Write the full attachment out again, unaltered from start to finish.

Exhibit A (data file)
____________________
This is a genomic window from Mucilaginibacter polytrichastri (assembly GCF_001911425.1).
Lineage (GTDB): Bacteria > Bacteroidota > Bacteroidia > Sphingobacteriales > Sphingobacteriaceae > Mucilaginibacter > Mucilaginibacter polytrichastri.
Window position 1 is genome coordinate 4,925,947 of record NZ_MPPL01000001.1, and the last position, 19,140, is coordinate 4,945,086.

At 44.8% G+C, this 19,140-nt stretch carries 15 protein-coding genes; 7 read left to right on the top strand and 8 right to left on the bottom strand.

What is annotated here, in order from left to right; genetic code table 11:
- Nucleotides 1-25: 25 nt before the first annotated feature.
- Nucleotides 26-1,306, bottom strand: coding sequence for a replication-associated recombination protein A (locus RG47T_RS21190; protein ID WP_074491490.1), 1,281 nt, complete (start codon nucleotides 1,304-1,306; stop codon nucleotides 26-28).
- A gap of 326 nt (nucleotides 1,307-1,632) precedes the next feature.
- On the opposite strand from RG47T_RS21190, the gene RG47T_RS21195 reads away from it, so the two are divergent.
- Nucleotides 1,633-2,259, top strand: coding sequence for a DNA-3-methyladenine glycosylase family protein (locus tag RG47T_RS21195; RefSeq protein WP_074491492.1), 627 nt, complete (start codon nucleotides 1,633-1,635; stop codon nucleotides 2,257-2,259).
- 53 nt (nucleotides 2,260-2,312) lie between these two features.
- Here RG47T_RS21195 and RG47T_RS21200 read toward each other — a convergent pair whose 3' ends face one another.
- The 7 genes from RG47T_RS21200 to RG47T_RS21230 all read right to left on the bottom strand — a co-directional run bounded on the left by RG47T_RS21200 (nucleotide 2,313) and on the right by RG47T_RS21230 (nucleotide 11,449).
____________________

This is a genomic window from Mucilaginibacter polytrichastri (assembly GCF_001911425.1).
Lineage (GTDB): Bacteria > Bacteroidota > Bacteroidia > Sphingobacteriales > Sphingobacteriaceae > Mucilaginibacter > Mucilaginibacter polytrichastri.
Window position 1 is genome coordinate 4,925,947 of record NZ_MPPL01000001.1, and the last position, 19,140, is coordinate 4,945,086.

At 44.8% G+C, this 19,140-nt stretch carries 15 protein-coding genes; 7 read left to right on the top strand and 8 right to left on the bottom strand.

What is annotated here, in order from left to right; genetic code table 11:
- Nucleotides 1-25: 25 nt before the first annotated feature.
- Nucleotides 26-1,306, bottom strand: coding sequence for a replication-associated recombination protein A (locus RG47T_RS21190; protein ID WP_074491490.1), 1,281 nt, complete (start codon nucleotides 1,304-1,306; stop codon nucleotides 26-28).
- A gap of 326 nt (nucleotides 1,307-1,632) precedes the next feature.
- On the opposite strand from RG47T_RS21190, the gene RG47T_RS21195 reads away from it, so the two are divergent.
- Nucleotides 1,633-2,259, top strand: coding sequence for a DNA-3-methyladenine glycosylase family protein (locus tag RG47T_RS21195; RefSeq protein WP_074491492.1), 627 nt, complete (start codon nucleotides 1,633-1,635; stop codon nucleotides 2,257-2,259).
- 53 nt (nucleotides 2,260-2,312) lie between these two features.
- Here RG47T_RS21195 and RG47T_RS21200 read toward each other — a convergent pair whose 3' ends face one another.
- The 7 genes from RG47T_RS21200 to RG47T_RS21230 all read right to left on the bottom strand — a co-directional run bounded on the left by RG47T_RS21200 (nucleotide 2,313) and on the right by RG47T_RS21230 (nucleotide 11,449).